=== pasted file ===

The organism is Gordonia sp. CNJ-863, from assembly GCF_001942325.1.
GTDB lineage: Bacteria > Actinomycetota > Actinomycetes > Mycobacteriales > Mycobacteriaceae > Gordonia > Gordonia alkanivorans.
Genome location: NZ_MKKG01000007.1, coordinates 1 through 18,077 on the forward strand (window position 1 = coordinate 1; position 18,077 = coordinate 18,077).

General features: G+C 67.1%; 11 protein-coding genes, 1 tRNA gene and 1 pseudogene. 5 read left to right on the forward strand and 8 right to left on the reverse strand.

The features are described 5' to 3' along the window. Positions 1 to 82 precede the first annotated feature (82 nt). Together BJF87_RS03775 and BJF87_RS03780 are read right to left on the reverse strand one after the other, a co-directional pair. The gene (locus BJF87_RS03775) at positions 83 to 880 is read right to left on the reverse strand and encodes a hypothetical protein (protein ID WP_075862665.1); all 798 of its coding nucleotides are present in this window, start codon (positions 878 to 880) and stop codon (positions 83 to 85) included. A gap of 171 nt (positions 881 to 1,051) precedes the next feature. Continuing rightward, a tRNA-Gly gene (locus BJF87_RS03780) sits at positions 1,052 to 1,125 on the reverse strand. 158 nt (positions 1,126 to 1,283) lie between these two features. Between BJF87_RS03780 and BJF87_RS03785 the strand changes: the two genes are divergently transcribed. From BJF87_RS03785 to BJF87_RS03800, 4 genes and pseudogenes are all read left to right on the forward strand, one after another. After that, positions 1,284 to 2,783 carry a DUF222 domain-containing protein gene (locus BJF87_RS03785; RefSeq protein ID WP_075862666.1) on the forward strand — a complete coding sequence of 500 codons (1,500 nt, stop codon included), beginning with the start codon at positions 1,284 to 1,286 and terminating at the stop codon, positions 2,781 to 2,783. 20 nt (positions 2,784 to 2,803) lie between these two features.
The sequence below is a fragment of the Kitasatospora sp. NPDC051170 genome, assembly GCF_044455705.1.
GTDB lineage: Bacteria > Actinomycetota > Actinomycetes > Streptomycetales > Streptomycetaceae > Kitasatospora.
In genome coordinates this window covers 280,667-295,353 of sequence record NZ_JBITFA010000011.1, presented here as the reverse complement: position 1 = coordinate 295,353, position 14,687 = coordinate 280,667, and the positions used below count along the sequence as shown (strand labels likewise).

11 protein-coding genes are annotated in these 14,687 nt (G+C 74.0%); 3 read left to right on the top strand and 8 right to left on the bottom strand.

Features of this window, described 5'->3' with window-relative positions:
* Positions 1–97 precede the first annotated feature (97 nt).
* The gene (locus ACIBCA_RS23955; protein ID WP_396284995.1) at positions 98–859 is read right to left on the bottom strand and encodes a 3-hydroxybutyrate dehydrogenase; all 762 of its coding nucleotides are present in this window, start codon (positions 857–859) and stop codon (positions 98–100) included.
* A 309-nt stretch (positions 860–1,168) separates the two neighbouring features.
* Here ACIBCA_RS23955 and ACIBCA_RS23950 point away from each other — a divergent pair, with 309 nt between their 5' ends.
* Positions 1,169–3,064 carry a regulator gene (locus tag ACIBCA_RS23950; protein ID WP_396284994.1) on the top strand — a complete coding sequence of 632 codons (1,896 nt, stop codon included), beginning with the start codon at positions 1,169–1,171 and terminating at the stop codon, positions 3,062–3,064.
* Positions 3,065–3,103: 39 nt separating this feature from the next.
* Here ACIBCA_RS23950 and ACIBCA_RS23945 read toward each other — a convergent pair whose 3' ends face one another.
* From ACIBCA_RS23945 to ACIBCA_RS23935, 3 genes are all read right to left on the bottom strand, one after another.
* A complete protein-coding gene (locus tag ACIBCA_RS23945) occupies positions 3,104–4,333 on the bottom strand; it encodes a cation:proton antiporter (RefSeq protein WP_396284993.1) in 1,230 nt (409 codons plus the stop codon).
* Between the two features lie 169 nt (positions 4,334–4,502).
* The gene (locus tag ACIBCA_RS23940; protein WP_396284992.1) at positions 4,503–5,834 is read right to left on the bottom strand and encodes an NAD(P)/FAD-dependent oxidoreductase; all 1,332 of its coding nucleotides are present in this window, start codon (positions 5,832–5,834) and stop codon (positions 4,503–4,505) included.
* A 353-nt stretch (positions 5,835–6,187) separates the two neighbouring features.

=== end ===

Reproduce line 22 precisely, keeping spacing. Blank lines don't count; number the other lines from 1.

* A 353-nt stretch (positions 5,835–6,187) separates the two neighbouring features.